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Discussion Starter #1
My car is at the dealership and they are saying the stock PCV/ oil separator is clogged or plugged. I call BS as I cant find anyone here with a similar issue. Now with the back story...

Turbo was replaced at 40k. I removed the intake and noticed the fins were worn, they agreed it was "out of spec" and replaced.

30k miles later I get a weird noise (not turbo related it turns out) and check the turbo. It looks the same if not worse than before. This time they claim the separator is plugged and I also have a bad intercooler pipe. They say the clogged separator could cause the turbo to fail, yet they say the turbo is fine. I asked if it was clogged last time and never caught, they couldn't answer and said they would get back to me.

Has anyone had a bad separator or know how to verify it has faulty.
 

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The oil separator is part of the Positive Crankcase Ventilation (PCV) system. It used to be many decades ago that crankcase oil vapor vented into the air. The oil vapor made the engine bay and the air dirty and one of the first emissions related systems introduced was the PCV system. With better engine efficiency and higher manifold vacuum, oil vapor can accumulate in the intake manifold. The oil separator on the 1.4L engine takes excess oil and lets it drip back into the engine. That is all it does. The PCV valve is the only thing that can become clogged. If it is clogged, the oil vapor doesn't get gradually sucked into the intake manifold. It's easy to test. Just pull the valve while the engine is running and you should feel vacuum at the valve. Turn the engine off and the valve should rattle when shook. That oil vapor going through the valve, once it enters the intake manifold gets burned in the combustion cycle.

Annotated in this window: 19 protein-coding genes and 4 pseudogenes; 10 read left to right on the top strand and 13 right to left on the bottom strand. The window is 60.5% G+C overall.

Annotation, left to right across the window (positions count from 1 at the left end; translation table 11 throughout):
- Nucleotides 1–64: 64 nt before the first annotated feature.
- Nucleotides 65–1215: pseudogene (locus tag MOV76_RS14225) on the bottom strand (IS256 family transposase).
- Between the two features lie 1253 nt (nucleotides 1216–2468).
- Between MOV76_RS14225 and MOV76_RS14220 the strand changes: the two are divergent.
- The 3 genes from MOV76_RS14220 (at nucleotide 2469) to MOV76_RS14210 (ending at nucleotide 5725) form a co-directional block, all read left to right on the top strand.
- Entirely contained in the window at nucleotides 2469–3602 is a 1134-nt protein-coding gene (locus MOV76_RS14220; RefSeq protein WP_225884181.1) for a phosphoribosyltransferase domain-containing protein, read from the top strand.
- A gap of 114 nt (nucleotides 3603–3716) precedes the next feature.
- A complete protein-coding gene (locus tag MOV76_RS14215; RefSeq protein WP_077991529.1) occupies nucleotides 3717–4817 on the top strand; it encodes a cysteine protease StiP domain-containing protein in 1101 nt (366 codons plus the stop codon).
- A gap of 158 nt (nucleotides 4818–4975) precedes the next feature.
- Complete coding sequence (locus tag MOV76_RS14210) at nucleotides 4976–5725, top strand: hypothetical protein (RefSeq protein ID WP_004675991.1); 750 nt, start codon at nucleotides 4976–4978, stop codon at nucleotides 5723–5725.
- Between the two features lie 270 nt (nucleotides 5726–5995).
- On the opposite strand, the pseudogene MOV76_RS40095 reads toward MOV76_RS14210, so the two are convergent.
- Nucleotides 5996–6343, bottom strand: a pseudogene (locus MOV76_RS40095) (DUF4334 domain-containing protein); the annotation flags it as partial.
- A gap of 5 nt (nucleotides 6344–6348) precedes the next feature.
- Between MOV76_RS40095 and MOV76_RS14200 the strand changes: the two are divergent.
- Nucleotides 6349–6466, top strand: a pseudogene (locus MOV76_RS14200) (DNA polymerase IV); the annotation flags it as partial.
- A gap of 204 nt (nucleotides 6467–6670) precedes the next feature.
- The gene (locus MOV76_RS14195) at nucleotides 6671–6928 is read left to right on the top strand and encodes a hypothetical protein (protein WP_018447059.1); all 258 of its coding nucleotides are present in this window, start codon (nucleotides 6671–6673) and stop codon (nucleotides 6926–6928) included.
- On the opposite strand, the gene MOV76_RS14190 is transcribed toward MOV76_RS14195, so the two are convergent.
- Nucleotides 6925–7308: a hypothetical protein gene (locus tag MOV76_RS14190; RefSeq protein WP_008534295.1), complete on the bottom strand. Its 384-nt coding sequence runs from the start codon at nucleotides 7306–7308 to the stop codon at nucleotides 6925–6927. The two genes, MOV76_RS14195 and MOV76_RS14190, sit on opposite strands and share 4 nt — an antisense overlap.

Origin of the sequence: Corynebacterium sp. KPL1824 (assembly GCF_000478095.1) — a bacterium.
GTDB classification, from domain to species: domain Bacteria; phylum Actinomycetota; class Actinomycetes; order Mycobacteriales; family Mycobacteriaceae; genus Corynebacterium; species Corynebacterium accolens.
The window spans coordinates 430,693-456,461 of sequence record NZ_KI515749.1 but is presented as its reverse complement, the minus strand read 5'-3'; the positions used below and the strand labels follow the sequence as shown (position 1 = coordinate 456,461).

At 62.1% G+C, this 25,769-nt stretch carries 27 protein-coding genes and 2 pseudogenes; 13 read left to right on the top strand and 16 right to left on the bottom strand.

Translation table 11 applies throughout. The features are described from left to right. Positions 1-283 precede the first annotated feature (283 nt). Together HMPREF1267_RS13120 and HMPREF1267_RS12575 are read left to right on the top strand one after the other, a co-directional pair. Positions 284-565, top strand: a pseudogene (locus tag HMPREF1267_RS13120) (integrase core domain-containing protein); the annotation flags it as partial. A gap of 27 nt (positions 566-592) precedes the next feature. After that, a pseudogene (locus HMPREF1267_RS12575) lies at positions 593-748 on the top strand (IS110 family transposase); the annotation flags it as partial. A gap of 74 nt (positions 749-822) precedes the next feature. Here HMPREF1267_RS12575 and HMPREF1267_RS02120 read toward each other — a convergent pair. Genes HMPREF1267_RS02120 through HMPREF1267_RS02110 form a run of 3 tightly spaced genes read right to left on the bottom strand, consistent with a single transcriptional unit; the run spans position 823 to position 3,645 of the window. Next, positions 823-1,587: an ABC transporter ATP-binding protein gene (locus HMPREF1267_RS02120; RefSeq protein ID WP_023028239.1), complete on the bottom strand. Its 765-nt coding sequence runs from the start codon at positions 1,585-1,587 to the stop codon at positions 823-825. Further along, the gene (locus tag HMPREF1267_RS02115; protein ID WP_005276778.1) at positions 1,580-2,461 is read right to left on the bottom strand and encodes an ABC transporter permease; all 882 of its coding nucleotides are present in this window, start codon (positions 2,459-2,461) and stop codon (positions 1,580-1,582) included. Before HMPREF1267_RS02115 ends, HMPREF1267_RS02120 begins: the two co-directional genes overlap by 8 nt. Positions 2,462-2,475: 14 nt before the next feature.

Turbocharged engines use exhaust to spin the turbine.The spinning turbine pushes extra air (and oxygen) into the cylinders, allowing them to burn more fuel each second. With the compressor wheel spinning at over 100,000 rpm, any foreign object that is allowed to enter the turbo can cause total destruction in seconds. The turbine has it's own oil supply. If your oil is dirty, oil passages can plug up. Both air and oil filters are critical.
In my opinion they are guessing. The damage is obvious and it needs to be fixed. Google "what makes a turbo fail".
 

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Discussion Starter #3
I know how to check the older PCV valves, but I don't believe the dart has one unless I've missed it. I believe everything is in the separator(the big black box). Is that how I check this one as well? Pull the whole thing and shake it? I haven't found a valve in any of the parts breakdown.
 

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It is part of the black box, not available separately, but you can take it off and test it.

Remove:
125143



Install:
125144
 

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Discussion Starter #5